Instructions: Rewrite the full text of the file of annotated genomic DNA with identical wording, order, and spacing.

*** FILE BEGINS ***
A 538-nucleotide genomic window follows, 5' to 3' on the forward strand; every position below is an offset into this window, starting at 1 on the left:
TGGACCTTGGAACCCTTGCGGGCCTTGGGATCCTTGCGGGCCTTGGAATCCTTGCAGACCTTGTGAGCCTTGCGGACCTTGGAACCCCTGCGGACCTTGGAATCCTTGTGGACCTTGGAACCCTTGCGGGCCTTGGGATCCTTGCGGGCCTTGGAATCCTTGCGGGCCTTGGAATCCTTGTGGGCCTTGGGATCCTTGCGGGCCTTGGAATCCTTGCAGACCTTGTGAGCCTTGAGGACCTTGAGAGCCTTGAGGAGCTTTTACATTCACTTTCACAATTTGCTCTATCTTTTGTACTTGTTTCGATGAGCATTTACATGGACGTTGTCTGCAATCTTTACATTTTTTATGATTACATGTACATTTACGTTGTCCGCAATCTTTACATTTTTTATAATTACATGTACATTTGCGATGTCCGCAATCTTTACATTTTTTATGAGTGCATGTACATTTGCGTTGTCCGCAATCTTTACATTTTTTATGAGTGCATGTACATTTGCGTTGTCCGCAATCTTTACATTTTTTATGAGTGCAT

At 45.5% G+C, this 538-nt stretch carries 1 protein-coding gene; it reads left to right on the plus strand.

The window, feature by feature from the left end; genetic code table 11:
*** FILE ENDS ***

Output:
A 538-nucleotide genomic window follows, 5' to 3' on the forward strand; every position below is an offset into this window, starting at 1 on the left:
TGGACCTTGGAACCCTTGCGGGCCTTGGGATCCTTGCGGGCCTTGGAATCCTTGCAGACCTTGTGAGCCTTGCGGACCTTGGAACCCCTGCGGACCTTGGAATCCTTGTGGACCTTGGAACCCTTGCGGGCCTTGGGATCCTTGCGGGCCTTGGAATCCTTGCGGGCCTTGGAATCCTTGTGGGCCTTGGGATCCTTGCGGGCCTTGGAATCCTTGCAGACCTTGTGAGCCTTGAGGACCTTGAGAGCCTTGAGGAGCTTTTACATTCACTTTCACAATTTGCTCTATCTTTTGTACTTGTTTCGATGAGCATTTACATGGACGTTGTCTGCAATCTTTACATTTTTTATGATTACATGTACATTTACGTTGTCCGCAATCTTTACATTTTTTATAATTACATGTACATTTGCGATGTCCGCAATCTTTACATTTTTTATGAGTGCATGTACATTTGCGTTGTCCGCAATCTTTACATTTTTTATGAGTGCATGTACATTTGCGTTGTCCGCAATCTTTACATTTTTTATGAGTGCAT

At 45.5% G+C, this 538-nt stretch carries 1 protein-coding gene; it reads left to right on the plus strand.

The window, feature by feature from the left end; genetic code table 11: